-In a large pan bring the milk to boil and let the thyme infuse into it.

-In a large bowl mix the sugar and the powder milk.

-Separate egg yolks and whites.
In a deep bowl beat the egg yolks with a whisker with a little lukewarm nilk. Add the sugar and milk powder and mix. Add the rest of the milk.
Pour back into the large pan and mix with a spatula over a medium low fire.

-When the cream has become homogeneous/smooth, take off the fire and pour back into the deep bowl. Le cool.

-When the cream has completely cooled down, add and mix in the fresh cream and leave in refrigerator for at least 20 minutes.

-Take the cream out and strain it to discard the thyme leaves.

-Switch the ice cream maker/ice cream freezer on. Pour in the cream and let it turn/work for 25 minutes. When the ice cream starts jellyfing add egg whites, marrons glaces, orange peels and pistachio.
Fill soft molds (to make ice-crams easy to unmold) with ice ceam and leave inside freezer until just before serving.

-Serve it decorated with small pieces of marrons glaces, orange peels and broken pistachio over a caramel tile!

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French Cuisine: Duck, Prunes & Hazlenuts Pound Cake


Pound Cakes should be all cakes. The recipe can be adapted for meat eaters into an eminently presentable dish!
Duck/Magret is an exceptionally easy to adapt meat in such a case.
Here is another easy French recipe with another log name (it is becoming a habit! LOL):

Cake aux Magrets de Canard, Pruneaux et Noisettes
Duck Breast, Prunes & Hazlenuts Pound Cake!

INGREDIENTS: for 4 persons

-Eggs: 3
-Flour: 150 g
-Baking powder: 3~4 g
-Sunflower Oil: 100 ml
-Unskimmed milk: 125 ml
-Gruyere/Emmental Cheese: 100 g (grated)
-Duck breast: 150 g
-Prunes (pitted): 80 g (roughly cut)
-Hazenuts (roughly broken): 30 g
-Salt: a pinch
-Pepper: 2 pinches


-Preheat oven to 6/180 degrees Celsius

-Cut the duck breast in small enough pieces with their skin on. dry fry them (no oil or fat needed) on both sides 3 minutes each.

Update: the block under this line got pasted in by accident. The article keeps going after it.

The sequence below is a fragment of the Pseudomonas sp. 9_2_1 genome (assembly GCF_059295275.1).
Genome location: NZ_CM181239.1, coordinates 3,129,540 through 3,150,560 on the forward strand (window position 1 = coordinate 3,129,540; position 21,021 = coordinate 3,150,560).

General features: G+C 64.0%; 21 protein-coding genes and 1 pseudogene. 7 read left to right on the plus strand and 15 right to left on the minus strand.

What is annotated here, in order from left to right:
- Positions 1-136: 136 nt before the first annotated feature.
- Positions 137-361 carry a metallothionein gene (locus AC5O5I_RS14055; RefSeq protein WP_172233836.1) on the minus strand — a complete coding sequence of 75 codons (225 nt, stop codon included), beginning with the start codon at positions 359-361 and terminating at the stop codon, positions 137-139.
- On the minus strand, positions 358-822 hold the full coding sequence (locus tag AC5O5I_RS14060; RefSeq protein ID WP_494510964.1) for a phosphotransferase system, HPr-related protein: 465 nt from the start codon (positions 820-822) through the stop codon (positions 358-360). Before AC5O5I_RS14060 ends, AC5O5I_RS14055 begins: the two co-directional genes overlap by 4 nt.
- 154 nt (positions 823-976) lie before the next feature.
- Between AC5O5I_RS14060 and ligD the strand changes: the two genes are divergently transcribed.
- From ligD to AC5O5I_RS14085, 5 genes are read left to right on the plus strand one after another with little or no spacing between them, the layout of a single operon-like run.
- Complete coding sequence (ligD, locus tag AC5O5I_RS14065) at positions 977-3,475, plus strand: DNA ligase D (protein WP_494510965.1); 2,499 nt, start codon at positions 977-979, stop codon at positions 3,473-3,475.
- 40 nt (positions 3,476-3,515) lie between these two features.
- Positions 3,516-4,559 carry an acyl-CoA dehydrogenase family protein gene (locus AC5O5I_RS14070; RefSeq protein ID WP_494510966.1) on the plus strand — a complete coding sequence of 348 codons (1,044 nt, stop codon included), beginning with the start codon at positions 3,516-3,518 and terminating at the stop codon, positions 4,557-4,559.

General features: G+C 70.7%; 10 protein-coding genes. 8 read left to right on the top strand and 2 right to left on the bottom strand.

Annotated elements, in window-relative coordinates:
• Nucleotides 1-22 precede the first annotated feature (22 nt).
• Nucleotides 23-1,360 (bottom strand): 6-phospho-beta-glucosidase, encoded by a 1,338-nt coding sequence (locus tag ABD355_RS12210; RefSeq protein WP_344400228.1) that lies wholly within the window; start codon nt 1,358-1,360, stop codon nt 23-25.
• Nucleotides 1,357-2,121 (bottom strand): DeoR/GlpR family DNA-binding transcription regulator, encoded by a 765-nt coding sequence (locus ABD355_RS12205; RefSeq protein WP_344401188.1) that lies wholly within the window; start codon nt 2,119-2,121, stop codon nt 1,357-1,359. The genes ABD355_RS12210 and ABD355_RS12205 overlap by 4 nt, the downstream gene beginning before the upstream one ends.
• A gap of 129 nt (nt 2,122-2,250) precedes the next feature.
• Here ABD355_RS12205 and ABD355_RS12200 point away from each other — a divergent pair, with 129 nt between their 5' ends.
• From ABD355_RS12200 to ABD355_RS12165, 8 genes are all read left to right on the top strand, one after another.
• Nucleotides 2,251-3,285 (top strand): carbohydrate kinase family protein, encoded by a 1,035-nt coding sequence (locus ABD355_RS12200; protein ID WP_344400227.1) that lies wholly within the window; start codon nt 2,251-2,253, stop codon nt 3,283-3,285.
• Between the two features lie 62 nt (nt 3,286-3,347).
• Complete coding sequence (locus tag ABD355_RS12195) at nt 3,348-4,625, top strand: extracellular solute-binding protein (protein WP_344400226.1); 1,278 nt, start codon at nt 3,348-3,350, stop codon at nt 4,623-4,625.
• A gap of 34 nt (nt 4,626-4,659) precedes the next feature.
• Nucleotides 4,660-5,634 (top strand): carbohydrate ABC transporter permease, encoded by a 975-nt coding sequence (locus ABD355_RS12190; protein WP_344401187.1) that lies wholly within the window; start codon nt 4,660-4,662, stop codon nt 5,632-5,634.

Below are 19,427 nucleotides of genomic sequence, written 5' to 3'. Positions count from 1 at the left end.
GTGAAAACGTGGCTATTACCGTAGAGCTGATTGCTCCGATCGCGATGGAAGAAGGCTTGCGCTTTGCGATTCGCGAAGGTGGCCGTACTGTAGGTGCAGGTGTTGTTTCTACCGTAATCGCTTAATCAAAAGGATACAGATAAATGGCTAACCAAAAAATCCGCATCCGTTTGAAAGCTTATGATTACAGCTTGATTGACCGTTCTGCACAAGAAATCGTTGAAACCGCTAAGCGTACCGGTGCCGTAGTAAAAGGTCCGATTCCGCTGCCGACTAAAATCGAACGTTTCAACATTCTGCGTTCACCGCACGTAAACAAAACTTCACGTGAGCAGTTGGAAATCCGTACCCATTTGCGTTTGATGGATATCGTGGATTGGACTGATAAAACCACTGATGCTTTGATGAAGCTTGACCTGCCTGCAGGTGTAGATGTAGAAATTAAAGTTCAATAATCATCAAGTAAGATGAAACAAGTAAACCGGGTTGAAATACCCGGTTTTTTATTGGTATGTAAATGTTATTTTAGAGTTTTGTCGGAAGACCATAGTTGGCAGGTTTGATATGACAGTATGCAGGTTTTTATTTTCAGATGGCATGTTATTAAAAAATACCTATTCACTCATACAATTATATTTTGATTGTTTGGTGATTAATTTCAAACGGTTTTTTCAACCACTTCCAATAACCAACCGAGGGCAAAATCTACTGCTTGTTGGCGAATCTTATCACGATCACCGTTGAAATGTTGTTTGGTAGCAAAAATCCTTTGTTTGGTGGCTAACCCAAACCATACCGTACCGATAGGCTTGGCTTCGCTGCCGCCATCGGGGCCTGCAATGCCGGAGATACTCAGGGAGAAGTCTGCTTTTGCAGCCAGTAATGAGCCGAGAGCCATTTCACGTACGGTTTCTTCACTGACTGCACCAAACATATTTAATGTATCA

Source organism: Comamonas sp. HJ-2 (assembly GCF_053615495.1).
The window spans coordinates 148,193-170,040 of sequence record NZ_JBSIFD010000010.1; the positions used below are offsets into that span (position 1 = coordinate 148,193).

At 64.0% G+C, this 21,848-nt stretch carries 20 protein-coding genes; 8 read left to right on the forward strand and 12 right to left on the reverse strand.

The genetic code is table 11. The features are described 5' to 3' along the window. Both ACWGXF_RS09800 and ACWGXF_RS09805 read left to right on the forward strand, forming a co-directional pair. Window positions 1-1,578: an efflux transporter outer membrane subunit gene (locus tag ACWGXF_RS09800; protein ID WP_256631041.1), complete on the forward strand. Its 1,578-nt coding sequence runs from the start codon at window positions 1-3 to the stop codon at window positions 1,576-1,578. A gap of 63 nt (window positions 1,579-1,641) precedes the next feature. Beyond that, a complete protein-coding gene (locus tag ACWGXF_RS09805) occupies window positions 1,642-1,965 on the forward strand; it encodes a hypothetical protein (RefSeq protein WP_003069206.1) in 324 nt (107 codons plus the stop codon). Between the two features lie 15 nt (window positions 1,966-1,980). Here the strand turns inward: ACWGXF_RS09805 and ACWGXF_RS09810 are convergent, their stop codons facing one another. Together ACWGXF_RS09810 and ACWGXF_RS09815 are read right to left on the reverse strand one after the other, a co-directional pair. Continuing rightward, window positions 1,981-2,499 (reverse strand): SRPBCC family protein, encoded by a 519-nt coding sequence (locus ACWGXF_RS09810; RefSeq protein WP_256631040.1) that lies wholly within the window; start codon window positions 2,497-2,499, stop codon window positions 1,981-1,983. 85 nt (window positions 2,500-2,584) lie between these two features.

-In a big bowl or processor, mix the eggs, flour, baking powder. . Mix well. Add sunflower oil and milk. Mix well. Add cheese. Mix again.

-Add the duck, prunse and hazlenuts.
Pour the lot into a buttered pound cake mold and bake for 45 minutes.

-You could use rabbit instead of duck.
-Let cool down completely before taking it out the mold.

Drink a sweet white wine with it!

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French Cuisine: Broad Beans, Parmegiano & Basil Clafoutis


Clafoutis are not all desserts. The recipe can be easily adapted to vegetables and others. Living in Japan it is a bit reminiscent of tamagoyaki!
Here is another simple French recipe with a long name:
Clafoutis de Fevettes au Parmesan et Basilic
Broad Beans, Parmegiano & Basil Clafoutis!

INGREDIENTS: fro 4~6 persons

-Broad beans (choose them small): 500 g
-Eggs: 4
-Milk: 200 ml
-Fresh cream: 100 ml
-Grated Parmegiano Cheese: 70 g
-Flour: 2 tablespoons
-Sweet basil: a small bunch (finely chopped)
-Salt: a pinch
-Grated nutmeg: a pinch
-Freshly ground white pepper


-Pre-heat oven to 160 degrees Celsius

-Drop the brad beans in a big pan of boiling salted water and cook for only a minute. Strain immediately and cool under running cold water. Drain again and put aside.

-In a large bowl break the eggs. Add milk and fresh cream. Strongly beat into an omelette.

-Add salt, flour, parmegiano, nutmeg, pepper and basil. Mix well. add brad beans.

-Butter the inside of a clafoutis dish.
Pour in the broad beans mixture.
Put inside oven immediately and bake for 35 minutes.

-Serve hot or cold with a roquette salad.

-Best appreciated with sparkling rose wine!

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French Cuisine: Lukewarm Carrots Salad with Orange Flower Vinaigrette


As a kid, I was not a fan of cooked carrots, whereas I could have never enough of grated carrot salad.
Age helping, my palate is finally accepting cooked carrots, especially new ones or the red Kyoto variety.
Here is a simple French recipe for new carrots with a very long name:
Salade de carottes fanes tiedes, vinaigrette a la Fleur d’Oranger
In English: Young carrots with part of their leaf stems, served lukewarm with a Orang Flower Vinaigrette!

INGREDIENTS: For 4 persons

-Carrots (young, small, with their leaves): a “bunch (at least 12 of them)
-Eggs (absolutely fresh!): 4
-Olive Oil (EV): 3 tablespoons
-Lemon juice and zeste (grated skin) from 1 whole lemon (organic if possible)
-Eau de Fleur d’Oranger/Orange Flower Water: 3 tablespoons
-Fine salt and ground pepper


-Heat 1 litre of water to boil in the bottom of your steamer.

-Cut the leaves off the carrots leaving at least 2 cm of the stems on.
Quickly grate the skin off down to root point.
Make an incision all along their length.
Clean under clear cold running water.

-Place the carrots in the basket of your steamer. As soon as the water starts boiling, put the basket on top. Close your steamer and cook for 8~12 minutes.

-During that time heat some water to boil in another pan.
As soon as it starts boiling , carefully drop the eggs in the water (use a large strainer) and boil for 12 minutes.

-Clean and dry the lemon. cut the yellow part of the skin and chop finely. Pres the juice out into a glass.

-Cool the eggs under cold running water. Tap the eggs onto your kitchen board. Take off the shells.